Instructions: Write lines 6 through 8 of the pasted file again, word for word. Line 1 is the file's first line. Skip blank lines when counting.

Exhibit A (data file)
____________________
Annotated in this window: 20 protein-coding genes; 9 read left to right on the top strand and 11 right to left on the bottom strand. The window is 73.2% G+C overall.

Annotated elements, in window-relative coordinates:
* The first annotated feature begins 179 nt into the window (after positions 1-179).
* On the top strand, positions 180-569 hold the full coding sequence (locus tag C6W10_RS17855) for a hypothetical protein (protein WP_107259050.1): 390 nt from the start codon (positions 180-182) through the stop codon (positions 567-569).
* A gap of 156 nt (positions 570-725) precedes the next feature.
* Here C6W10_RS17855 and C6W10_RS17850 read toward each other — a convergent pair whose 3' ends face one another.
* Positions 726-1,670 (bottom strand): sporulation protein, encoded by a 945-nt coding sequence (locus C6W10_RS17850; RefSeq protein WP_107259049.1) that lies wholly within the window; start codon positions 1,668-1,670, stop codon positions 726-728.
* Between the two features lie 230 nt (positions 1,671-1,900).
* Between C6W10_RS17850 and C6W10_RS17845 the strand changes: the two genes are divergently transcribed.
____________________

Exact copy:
* Here C6W10_RS17855 and C6W10_RS17850 read toward each other — a convergent pair whose 3' ends face one another.
* Positions 726-1,670 (bottom strand): sporulation protein, encoded by a 945-nt coding sequence (locus C6W10_RS17850; RefSeq protein WP_107259049.1) that lies wholly within the window; start codon positions 1,668-1,670, stop codon positions 726-728.
* Between the two features lie 230 nt (positions 1,671-1,900).